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Death of a Red Heroine    by Qiu Xiaolong order for
Death of a Red Heroine
by Qiu Xiaolong
Order:  USA  Can
Soho, 2001 (2000)
Hardcover, Paperback

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* * *   Reviewed by G. Hall

Every long time mystery lover will have their favorite type of mysteries, be they British police procedurals, harder-boiled American, female sleuths or historicals. One of the greatest thrills though is when you discover something very out of the ordinary which really enriches the reading experience. Death of a Red Heroine, a debut offering by Qiu Xiaolong, is such a book. Judging from the fact that it won the 2001 Edgar for 'Best First Mystery', many readers had the same reaction. Qiu Xialong is originally from China but now teaches Chinese literature at Washington University in St. Louis.

The story is set in Shanghai in 1990 just after Tiananmen Square, with Chief Inspector Chen Cao as the lead character. Although it can be difficult to read a novel about a foreign setting with unfamiliar names, Qiu Xialong does an excellent job of creating a cast of very human and easily distinguishable players. There is no need to have that alarming list at the front of the book explaining who all these different people are.

China in the early 1990's was in a difficult transition from 'socialist politics to capitalist economics', when new rules were being written and it was hard to know how to act. The characters are caught between a new cynicism about the socialist ideals and fear and confusion as to what the future holds. In addition to Death of a Red Heroine being a great story, the book also provides a fascinating snapshot of Chinese life ten years ago. One wonders what life is like now that China has been further exposed to the more materialistic Western cultures.

The story starts when the body of Guan Hongying, a former national model worker, is discovered in a canal outside Shanghai. As Chen and his colleague Yu Guanming investigate the murder they encounter many obstacles, both the usual ones of having insufficient evidence and some uniquely Chinese issues. Once they realize that Guan's secret lover was an HCC (high cadres children), the son of an old revolutionary leader, there are all kinds of political barriers to their progress. Although modern China is supposed to be a class-less society, family apparently is still very important. And 1990 is not the time to embarass HCCs and give more ammunition to a public which is already upset after Tiananman Square.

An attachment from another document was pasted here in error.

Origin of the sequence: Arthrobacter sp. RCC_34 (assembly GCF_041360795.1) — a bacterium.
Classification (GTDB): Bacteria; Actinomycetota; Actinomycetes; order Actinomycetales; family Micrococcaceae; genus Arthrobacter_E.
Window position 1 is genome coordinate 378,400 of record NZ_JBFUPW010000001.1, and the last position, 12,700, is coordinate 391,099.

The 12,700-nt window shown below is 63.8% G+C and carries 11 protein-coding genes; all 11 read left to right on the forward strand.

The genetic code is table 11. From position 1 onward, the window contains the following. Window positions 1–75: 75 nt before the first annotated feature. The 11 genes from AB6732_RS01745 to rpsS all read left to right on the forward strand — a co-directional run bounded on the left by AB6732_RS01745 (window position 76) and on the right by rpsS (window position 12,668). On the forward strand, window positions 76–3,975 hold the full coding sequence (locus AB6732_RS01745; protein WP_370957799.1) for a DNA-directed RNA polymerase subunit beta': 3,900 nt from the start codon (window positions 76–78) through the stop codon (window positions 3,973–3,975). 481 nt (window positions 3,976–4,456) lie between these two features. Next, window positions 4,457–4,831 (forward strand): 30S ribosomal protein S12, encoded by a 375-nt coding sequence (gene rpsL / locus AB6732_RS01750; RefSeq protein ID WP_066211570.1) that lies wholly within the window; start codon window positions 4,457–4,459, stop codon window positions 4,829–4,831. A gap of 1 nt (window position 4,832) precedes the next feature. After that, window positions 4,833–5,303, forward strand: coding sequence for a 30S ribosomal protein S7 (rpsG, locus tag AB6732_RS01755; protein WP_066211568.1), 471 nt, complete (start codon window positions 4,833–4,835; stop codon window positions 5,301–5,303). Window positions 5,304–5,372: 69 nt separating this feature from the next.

The author uses his literature background to great advantage since Chen was an English major in college who has been assigned a police career by the government. However, he is also a modestly successful poet who translates English language mysteries to supplement his income. Snippets of famous Chinese poems as well as some of Chen's own creations are found throughout the book and are a nice bonus. For Chen there is a parallel between his finding the 'evasive lead' in a mystery and the elusive feeling when an image suggests an idea for a poem.

As Chen learns more about Guan he is increasingly disturbed about the similarities he finds between her closeted life and his own. On the surface Guan was the praiseworthy worker at a big department store who apparently had no other life. When Chen looks at his own life he finds it similarly narrow. He does have a potentially rewarding romantic relationship with a newspaper writer Wang, but he constrains himself from getting too involved with her. So he and Guan both appear to have led lonely lives.

Although Chen and Guan have some close calls with the political powers that be, the mystery is brought to a very satisfying and well-written conclusion. Death of a Red Heroine is truly a wonderful book and the author a great new discovery. Qui Xiaolong has second book, A Loyal Character Dancer, coming out this month in hardcover, and I will be waiting in line to buy it.

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